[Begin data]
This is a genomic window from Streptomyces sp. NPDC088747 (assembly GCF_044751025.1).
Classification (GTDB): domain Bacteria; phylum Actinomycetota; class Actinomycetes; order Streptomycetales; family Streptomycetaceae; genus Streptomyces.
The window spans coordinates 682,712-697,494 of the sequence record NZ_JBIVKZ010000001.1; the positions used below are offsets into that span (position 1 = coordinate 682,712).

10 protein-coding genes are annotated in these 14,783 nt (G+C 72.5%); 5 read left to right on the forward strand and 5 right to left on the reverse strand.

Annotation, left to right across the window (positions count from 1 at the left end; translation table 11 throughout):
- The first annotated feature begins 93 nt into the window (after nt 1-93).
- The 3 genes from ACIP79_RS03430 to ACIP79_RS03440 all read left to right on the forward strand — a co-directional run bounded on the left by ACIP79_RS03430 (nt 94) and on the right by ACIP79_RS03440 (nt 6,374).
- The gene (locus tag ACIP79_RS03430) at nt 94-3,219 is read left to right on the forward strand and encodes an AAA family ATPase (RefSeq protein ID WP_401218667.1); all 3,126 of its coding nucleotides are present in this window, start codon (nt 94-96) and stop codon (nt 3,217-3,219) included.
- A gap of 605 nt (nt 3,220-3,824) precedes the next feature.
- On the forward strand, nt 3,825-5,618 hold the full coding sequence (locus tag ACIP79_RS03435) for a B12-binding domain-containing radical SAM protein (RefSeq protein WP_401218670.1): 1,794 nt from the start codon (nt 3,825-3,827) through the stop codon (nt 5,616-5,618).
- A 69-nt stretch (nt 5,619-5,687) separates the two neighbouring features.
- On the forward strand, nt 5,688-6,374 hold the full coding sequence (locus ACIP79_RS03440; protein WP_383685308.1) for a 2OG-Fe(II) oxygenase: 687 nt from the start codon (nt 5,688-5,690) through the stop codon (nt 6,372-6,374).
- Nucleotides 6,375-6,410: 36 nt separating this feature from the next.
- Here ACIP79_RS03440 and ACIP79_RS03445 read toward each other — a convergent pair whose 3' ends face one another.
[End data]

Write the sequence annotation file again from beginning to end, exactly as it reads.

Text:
This is a genomic window from Streptomyces sp. NPDC088747 (assembly GCF_044751025.1).
Classification (GTDB): domain Bacteria; phylum Actinomycetota; class Actinomycetes; order Streptomycetales; family Streptomycetaceae; genus Streptomyces.
The window spans coordinates 682,712-697,494 of the sequence record NZ_JBIVKZ010000001.1; the positions used below are offsets into that span (position 1 = coordinate 682,712).

10 protein-coding genes are annotated in these 14,783 nt (G+C 72.5%); 5 read left to right on the forward strand and 5 right to left on the reverse strand.

Annotation, left to right across the window (positions count from 1 at the left end; translation table 11 throughout):
- The first annotated feature begins 93 nt into the window (after nt 1-93).
- The 3 genes from ACIP79_RS03430 to ACIP79_RS03440 all read left to right on the forward strand — a co-directional run bounded on the left by ACIP79_RS03430 (nt 94) and on the right by ACIP79_RS03440 (nt 6,374).
- The gene (locus tag ACIP79_RS03430) at nt 94-3,219 is read left to right on the forward strand and encodes an AAA family ATPase (RefSeq protein ID WP_401218667.1); all 3,126 of its coding nucleotides are present in this window, start codon (nt 94-96) and stop codon (nt 3,217-3,219) included.
- A gap of 605 nt (nt 3,220-3,824) precedes the next feature.
- On the forward strand, nt 3,825-5,618 hold the full coding sequence (locus tag ACIP79_RS03435) for a B12-binding domain-containing radical SAM protein (RefSeq protein WP_401218670.1): 1,794 nt from the start codon (nt 3,825-3,827) through the stop codon (nt 5,616-5,618).
- A 69-nt stretch (nt 5,619-5,687) separates the two neighbouring features.
- On the forward strand, nt 5,688-6,374 hold the full coding sequence (locus ACIP79_RS03440; protein WP_383685308.1) for a 2OG-Fe(II) oxygenase: 687 nt from the start codon (nt 5,688-5,690) through the stop codon (nt 6,372-6,374).
- Nucleotides 6,375-6,410: 36 nt separating this feature from the next.
- Here ACIP79_RS03440 and ACIP79_RS03445 read toward each other — a convergent pair whose 3' ends face one another.